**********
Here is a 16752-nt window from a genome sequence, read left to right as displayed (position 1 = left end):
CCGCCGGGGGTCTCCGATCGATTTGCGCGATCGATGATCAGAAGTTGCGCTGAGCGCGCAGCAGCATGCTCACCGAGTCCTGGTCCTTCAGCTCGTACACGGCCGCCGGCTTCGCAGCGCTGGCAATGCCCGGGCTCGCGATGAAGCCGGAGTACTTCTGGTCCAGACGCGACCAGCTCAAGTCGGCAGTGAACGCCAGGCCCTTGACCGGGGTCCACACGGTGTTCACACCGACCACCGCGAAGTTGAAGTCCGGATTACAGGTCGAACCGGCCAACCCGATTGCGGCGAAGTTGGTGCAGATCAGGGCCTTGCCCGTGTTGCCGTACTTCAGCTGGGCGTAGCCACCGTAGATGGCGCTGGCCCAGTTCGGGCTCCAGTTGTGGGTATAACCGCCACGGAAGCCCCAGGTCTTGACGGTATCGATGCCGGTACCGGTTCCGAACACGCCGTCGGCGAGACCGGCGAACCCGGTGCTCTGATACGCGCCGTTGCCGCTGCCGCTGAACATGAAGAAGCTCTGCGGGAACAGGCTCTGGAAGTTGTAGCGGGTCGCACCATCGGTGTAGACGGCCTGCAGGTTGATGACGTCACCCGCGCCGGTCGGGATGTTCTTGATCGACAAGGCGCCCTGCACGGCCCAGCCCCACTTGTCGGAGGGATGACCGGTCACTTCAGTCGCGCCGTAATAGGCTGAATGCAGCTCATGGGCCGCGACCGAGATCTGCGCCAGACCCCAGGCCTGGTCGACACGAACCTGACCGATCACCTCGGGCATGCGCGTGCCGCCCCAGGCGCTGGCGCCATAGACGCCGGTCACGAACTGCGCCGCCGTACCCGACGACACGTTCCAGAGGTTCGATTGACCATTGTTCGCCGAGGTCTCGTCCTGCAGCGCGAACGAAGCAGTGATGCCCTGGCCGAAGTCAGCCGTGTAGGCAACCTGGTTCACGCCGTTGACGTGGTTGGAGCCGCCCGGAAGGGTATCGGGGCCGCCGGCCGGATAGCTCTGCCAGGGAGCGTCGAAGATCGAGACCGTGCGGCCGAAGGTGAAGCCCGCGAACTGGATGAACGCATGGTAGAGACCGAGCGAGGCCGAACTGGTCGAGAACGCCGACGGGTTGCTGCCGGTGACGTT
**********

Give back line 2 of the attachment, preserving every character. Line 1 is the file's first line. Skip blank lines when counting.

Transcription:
CCGCCGGGGGTCTCCGATCGATTTGCGCGATCGATGATCAGAAGTTGCGCTGAGCGCGCAGCAGCATGCTCACCGAGTCCTGGTCCTTCAGCTCGTACACGGCCGCCGGCTTCGCAGCGCTGGCAATGCCCGGGCTCGCGATGAAGCCGGAGTACTTCTGGTCCAGACGCGACCAGCTCAAGTCGGCAGTGAACGCCAGGCCCTTGACCGGGGTCCACACGGTGTTCACACCGACCACCGCGAAGTTGAAGTCCGGATTACAGGTCGAACCGGCCAACCCGATTGCGGCGAAGTTGGTGCAGATCAGGGCCTTGCCCGTGTTGCCGTACTTCAGCTGGGCGTAGCCACCGTAGATGGCGCTGGCCCAGTTCGGGCTCCAGTTGTGGGTATAACCGCCACGGAAGCCCCAGGTCTTGACGGTATCGATGCCGGTACCGGTTCCGAACACGCCGTCGGCGAGACCGGCGAACCCGGTGCTCTGATACGCGCCGTTGCCGCTGCCGCTGAACATGAAGAAGCTCTGCGGGAACAGGCTCTGGAAGTTGTAGCGGGTCGCACCATCGGTGTAGACGGCCTGCAGGTTGATGACGTCACCCGCGCCGGTCGGGATGTTCTTGATCGACAAGGCGCCCTGCACGGCCCAGCCCCACTTGTCGGAGGGATGACCGGTCACTTCAGTCGCGCCGTAATAGGCTGAATGCAGCTCATGGGCCGCGACCGAGATCTGCGCCAGACCCCAGGCCTGGTCGACACGAACCTGACCGATCACCTCGGGCATGCGCGTGCCGCCCCAGGCGCTGGCGCCATAGACGCCGGTCACGAACTGCGCCGCCGTACCCGACGACACGTTCCAGAGGTTCGATTGACCATTGTTCGCCGAGGTCTCGTCCTGCAGCGCGAACGAAGCAGTGATGCCCTGGCCGAAGTCAGCCGTGTAGGCAACCTGGTTCACGCCGTTGACGTGGTTGGAGCCGCCCGGAAGGGTATCGGGGCCGCCGGCCGGATAGCTCTGCCAGGGAGCGTCGAAGATCGAGACCGTGCGGCCGAAGGTGAAGCCCGCGAACTGGATGAACGCATGGTAGAGACCGAGCGAGGCCGAACTGGTCGAGAACGCCGACGGGTTGCTGCCGGTGACGTT